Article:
Multi-faith prayer vigil highlights new president

Multi-faith prayer vigil highlights new president
January 26
08:30 2017

Photo by Timothy Ramsey



A multi-faith prayer vigil was held this past Sunday in light of the presidential inauguration on Friday.  The vigil joined similar vigils organized around the country within the first 100 hours of the inauguration through a coalition of organizations, including Interfaith Power & Light and GreenFaith. The event was held at Parkway United Church of Christ.

The gathering included songs, sacred text, silence and prayers for the new administration.  It also included prayers for the courage and persistence of all citizens to continue to work for change in areas of climate change, racial justice, a sustainable energy policy, economic justice, immigrant rights, LGBTQIA rights and the dignity of all faith traditions.

The Rev. C. Anthony Jones, senior pastor of United Cornerstone Missionary Baptist Church, led the congregation in a rendition of “This Little Light Of Mine.” He says events like this highlight the diversity and unity here in the city of Winston-Salem.

“More importantly, it shows that even though we may be of different faiths there are a lot more similarities than differences,” Jones said.  “When you look at a puzzle, if all the pieces

were the same, you would never get the puzzle together, so you have to have diversity to make it work. We no longer need to call it differences. We just need to simply call it diversity.”

Toure’ Marshall, pastor at Grace Presbyterian Church in Winston-Salem, delivered the call to action during the vigil.  He laid out a plan he thinks is needed in order to have a spiritual movement. It included praying, preparing the next generation, partnering with one another and play-ing because you must have joy in your life.

“Personally, this election made me realize that a movement for love and justice is a movement that must be sustained,” said Marshall.  “With the election of Barack Obama I think me and others made assumptions about how open and accepting our society has become.  But it’s no secret that with the rhetoric our current president used on his campaign brought up the question is everyone equal in this country.”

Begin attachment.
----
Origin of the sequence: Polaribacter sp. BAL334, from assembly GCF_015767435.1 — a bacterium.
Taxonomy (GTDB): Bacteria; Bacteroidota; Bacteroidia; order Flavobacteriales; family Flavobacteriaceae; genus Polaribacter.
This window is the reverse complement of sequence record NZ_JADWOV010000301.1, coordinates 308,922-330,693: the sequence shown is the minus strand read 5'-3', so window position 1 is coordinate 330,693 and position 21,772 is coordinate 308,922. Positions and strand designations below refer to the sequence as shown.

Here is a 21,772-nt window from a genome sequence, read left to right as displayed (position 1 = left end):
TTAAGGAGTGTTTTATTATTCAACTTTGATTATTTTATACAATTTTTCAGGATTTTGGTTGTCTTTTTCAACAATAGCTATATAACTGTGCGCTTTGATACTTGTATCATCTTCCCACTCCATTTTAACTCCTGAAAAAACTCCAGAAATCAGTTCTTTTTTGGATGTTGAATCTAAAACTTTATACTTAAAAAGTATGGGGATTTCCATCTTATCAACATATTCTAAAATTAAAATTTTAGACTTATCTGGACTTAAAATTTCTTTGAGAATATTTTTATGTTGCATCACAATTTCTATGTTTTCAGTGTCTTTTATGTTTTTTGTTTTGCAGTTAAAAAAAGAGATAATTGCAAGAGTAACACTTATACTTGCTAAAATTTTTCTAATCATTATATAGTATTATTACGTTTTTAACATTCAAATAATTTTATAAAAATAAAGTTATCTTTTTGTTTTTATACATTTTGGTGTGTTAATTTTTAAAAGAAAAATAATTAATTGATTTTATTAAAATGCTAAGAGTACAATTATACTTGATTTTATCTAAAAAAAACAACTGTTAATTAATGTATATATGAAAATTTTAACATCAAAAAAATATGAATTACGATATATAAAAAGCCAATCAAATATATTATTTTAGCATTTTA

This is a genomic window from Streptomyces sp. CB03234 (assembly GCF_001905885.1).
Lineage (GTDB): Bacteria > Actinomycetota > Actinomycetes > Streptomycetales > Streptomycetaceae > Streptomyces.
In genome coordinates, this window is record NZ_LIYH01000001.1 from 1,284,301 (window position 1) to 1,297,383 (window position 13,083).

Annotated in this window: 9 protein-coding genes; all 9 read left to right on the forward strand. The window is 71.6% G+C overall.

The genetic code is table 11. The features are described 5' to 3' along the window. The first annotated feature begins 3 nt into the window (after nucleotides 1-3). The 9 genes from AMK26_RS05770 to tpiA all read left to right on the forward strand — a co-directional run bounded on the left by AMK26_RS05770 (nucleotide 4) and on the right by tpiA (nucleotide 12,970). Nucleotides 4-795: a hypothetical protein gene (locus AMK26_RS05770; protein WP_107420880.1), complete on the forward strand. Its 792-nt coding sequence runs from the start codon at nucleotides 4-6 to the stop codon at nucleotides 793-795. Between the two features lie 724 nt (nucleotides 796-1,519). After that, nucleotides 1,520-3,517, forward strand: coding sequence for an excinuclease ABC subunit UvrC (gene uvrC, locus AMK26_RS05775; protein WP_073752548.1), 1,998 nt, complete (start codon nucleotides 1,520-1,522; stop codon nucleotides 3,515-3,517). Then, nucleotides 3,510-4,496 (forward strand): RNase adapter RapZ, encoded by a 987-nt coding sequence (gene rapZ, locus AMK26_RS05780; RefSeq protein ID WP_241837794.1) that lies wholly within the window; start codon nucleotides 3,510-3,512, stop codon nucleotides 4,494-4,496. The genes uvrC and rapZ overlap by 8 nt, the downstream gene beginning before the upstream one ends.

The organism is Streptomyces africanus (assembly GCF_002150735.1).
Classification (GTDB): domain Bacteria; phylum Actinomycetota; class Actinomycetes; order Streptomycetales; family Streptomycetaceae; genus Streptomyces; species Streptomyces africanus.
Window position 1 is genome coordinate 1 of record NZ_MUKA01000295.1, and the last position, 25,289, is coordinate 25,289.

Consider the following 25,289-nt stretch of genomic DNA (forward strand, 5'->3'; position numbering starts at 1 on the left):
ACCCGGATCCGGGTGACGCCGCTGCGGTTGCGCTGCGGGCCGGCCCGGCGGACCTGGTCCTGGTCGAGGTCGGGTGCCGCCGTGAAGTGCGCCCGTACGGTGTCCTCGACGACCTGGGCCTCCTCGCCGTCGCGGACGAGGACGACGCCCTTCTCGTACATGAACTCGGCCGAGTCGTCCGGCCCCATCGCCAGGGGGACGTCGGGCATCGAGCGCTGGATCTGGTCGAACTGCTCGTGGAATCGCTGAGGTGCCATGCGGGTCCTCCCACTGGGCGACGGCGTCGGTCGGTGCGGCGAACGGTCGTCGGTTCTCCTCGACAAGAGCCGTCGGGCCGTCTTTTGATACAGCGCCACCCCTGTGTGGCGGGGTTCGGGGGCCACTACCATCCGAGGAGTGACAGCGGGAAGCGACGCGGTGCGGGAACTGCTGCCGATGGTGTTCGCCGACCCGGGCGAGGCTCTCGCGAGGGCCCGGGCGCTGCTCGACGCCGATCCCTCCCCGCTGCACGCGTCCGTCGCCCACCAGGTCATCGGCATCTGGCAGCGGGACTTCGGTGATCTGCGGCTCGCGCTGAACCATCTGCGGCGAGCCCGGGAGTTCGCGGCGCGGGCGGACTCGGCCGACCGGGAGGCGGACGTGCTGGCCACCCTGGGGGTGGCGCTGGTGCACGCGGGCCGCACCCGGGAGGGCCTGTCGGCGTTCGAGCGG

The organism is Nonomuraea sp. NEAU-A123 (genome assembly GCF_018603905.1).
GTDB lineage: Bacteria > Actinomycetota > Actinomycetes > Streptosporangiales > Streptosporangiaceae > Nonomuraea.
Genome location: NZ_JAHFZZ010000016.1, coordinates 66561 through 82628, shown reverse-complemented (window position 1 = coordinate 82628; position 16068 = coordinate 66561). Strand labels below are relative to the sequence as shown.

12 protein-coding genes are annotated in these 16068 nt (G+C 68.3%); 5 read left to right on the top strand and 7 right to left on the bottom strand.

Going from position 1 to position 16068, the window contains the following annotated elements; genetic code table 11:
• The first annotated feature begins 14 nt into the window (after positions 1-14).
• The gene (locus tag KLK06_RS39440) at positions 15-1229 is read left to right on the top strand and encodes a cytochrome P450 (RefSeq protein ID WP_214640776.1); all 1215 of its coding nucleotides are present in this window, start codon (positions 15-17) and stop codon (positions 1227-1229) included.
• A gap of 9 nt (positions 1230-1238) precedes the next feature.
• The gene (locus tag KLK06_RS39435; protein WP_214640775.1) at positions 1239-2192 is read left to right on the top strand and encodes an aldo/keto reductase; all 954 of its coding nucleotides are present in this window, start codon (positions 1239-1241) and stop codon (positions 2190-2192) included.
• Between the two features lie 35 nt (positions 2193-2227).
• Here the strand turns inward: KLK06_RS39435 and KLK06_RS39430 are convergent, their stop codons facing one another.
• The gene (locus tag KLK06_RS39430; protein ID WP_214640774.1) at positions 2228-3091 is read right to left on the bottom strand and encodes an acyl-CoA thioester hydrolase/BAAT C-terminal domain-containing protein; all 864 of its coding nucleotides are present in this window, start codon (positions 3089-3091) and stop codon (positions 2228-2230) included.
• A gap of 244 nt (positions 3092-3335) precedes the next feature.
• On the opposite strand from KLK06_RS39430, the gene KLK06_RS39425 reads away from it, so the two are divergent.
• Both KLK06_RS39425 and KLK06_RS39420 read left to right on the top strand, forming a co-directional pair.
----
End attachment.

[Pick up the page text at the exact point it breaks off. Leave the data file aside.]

Craig Schaub, minister at Parkway United, said he received an invitation to hold the vigil from Interfaith Power & Light.  He said he was more than happy to hold the vigil at his church.

“We gathered people from various faith traditions to plan this and we wanted to lift up our concerns for climate change initially, Schaub said.  “We then immediately said we needed to make it broader than that.  It’s always important for people of faith and even people of no faith to come together to share a sense of the sacred in life, in community and see what happens.”

Schaub says he has a deep sense of gratitude for those who put the service together.  He says this is a stepping stone for everyone to build on moving forward as a multi-faith community in Forsyth County.

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